UTS Library

Media Arts: Finding Films and Scripts

In this guide:

This guide is here to help you navigate your way around resources for the study of film, film making and scriptwriting. Let's take a look at some of the most common questions we get asked about film here at the library...

How do I find film scripts?
We have a couple of good script databases: Simply Scripts and American Film Scripts Online. American Film Scripts is a database the library subscribes to, and contains just American movie scripts. It's quite comprehensive. Simply Scripts is a free website, and contains non American film scripts, as well as TV and anime scripts, and also treatments.  Both are really great resources, with lots of content, and are easy to search. You can search both by script title or by author.
If you have a particular movie script in mind and can't find anything elsewhere you can always try entering the title of the movie into our catalogue, too.

How do I find films on Streaming video?

EduTV records television in Australia, both public and pay tv (with some exceptions). If something has been shown on Australian television in the last 10 or so years it should be findable here.

Kanopy is a great source of documentary films and some feature film content. Strong in Australian content too.

Academic Video Online - Is largely documentary content, but it also contains educational video and newsreels. Picture quality isn't as high as the other video databases.

And did you know the Australian Film Television and Radio School streams all its student work for free via its catalogue? Just use the drop down search option to select 'AFTRS Student Projects' before searching and you can't miss!

How do I find a source of articles on a film?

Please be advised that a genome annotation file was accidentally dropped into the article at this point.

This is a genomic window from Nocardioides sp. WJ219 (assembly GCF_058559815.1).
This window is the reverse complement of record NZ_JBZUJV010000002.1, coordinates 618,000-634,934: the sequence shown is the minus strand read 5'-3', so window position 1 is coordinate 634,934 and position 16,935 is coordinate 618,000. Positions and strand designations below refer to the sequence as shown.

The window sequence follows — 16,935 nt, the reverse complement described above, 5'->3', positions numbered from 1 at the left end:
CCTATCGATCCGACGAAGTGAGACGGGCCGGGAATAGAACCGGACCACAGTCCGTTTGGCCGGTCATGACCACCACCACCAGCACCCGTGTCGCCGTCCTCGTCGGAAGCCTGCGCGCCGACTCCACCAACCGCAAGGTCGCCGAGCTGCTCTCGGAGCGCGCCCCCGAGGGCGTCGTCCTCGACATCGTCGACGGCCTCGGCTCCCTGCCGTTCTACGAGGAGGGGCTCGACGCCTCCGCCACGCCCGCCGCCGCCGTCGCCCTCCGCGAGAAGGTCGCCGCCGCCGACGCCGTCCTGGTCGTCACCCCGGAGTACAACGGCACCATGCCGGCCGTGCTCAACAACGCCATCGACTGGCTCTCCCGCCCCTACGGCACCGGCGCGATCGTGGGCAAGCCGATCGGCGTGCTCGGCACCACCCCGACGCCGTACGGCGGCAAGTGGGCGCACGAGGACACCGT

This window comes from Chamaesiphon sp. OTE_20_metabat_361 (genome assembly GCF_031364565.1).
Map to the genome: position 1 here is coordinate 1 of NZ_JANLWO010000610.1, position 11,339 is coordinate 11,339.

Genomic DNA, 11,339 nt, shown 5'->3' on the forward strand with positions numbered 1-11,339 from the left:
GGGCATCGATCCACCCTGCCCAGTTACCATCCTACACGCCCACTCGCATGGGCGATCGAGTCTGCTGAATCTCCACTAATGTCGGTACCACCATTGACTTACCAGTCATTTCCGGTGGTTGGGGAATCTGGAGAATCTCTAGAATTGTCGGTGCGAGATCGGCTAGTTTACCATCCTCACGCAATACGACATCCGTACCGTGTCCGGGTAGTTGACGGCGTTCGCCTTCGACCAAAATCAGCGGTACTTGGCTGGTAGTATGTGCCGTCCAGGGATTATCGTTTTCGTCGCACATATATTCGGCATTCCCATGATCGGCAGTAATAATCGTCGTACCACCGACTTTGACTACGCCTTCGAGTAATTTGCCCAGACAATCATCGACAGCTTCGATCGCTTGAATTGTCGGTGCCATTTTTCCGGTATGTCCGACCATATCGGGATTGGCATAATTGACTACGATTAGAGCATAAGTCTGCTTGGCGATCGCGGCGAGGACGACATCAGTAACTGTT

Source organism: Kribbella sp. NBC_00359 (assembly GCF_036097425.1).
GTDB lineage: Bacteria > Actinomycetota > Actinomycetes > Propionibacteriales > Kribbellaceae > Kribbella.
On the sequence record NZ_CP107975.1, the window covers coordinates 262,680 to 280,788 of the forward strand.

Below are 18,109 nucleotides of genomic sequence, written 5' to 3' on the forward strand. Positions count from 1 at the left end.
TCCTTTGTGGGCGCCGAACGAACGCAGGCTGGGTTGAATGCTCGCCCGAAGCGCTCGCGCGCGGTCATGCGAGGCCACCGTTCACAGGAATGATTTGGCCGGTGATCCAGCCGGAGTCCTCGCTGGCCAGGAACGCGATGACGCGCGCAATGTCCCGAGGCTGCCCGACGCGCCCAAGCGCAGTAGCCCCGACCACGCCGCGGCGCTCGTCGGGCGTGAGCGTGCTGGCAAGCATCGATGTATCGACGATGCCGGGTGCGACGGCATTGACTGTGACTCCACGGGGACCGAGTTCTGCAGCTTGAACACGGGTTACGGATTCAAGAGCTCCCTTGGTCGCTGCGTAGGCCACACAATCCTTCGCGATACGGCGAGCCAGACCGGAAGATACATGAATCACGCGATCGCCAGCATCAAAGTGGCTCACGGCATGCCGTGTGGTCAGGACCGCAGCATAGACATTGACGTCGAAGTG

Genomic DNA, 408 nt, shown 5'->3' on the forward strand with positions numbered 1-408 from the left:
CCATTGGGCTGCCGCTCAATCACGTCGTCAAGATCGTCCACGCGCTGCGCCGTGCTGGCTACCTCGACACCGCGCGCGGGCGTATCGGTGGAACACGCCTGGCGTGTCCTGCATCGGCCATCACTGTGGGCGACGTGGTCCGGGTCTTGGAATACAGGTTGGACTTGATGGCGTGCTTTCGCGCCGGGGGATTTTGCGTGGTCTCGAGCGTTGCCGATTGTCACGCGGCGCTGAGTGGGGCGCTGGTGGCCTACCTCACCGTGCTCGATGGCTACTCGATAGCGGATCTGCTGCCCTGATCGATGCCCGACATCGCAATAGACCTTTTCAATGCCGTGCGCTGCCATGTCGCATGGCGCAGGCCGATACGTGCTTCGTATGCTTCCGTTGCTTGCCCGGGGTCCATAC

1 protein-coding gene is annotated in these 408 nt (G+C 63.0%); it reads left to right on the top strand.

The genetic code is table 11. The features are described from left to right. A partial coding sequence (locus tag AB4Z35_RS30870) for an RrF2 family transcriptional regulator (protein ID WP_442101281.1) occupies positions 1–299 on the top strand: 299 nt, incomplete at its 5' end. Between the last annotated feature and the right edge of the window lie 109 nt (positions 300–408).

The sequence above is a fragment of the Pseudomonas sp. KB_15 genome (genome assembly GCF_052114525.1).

We have lots of great databases that contain lots of academic articles discussing films, both from a technical and artistic standpoint. The ones we recommend most highly are:

Proquest Research Library - The Arts - A really big database with a lot of full text. Has a mixture of news, magazines, trade journals and scholarly content but you can restrict your search to see only the types of literature you prefer.
Ebscohost - Is a big list of databases owned by Ebsco. We recommend you select 'Ebsco Research Databases' once you connect and then choosing 'Academic Search Complete' and 'Communication and Mass Media Complete' from the list. Its size and features are very similar to Proquest, but it might be ever so slightly smaller.
Sage Journals Online - Not as large as the above two, but what is there is great content - all full text and all peer reviewed.

.. In addition to these three there is also Film Index International. This resource is like IMDB in that it provides information on movies and the filmmakers, authors and technical staff who made them, but it also has a list of articles and reviews written about every movie contained in the database. Use the little red 'SFX' icon to try and access the full text of the articles. For information on how to use SFX, try this video tutorial we've made.

How do I find films on DVD?

All the movies the library owns are available via the catalogue. You can either type in the name of the film you want or search for 'feature films' to browse.

What about foreign films?
This is just like the above but with one extra step. First search for feature films, restrict to video/dvd and then restrict again to the language you are looking for. Try a search for Spanish language films.

If you want information on filmmaking techniques..

Books are probably the best way of teaching yourself filmmaking techniques, so try and pop words describing what you are after into the catalogue. Eg: documentary filmmaking, film lighting, film editing etc.


Still can’t find what you need? Try…

Google Scholar for articles

Youtube might have a short films you are struggling to get your hands on …

Or, ask one of your friendly Arts and Social Science Librarians!